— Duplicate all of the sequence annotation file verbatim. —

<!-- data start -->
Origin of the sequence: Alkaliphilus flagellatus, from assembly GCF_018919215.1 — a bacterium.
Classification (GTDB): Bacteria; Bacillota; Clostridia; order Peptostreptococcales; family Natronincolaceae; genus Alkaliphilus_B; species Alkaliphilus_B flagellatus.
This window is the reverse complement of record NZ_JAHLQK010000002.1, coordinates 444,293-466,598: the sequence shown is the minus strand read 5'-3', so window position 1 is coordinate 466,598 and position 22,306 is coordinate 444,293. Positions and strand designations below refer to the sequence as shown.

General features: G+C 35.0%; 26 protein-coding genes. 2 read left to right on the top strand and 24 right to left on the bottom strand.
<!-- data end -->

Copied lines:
Origin of the sequence: Alkaliphilus flagellatus, from assembly GCF_018919215.1 — a bacterium.
Classification (GTDB): Bacteria; Bacillota; Clostridia; order Peptostreptococcales; family Natronincolaceae; genus Alkaliphilus_B; species Alkaliphilus_B flagellatus.
This window is the reverse complement of record NZ_JAHLQK010000002.1, coordinates 444,293-466,598: the sequence shown is the minus strand read 5'-3', so window position 1 is coordinate 466,598 and position 22,306 is coordinate 444,293. Positions and strand designations below refer to the sequence as shown.

General features: G+C 35.0%; 26 protein-coding genes. 2 read left to right on the top strand and 24 right to left on the bottom strand.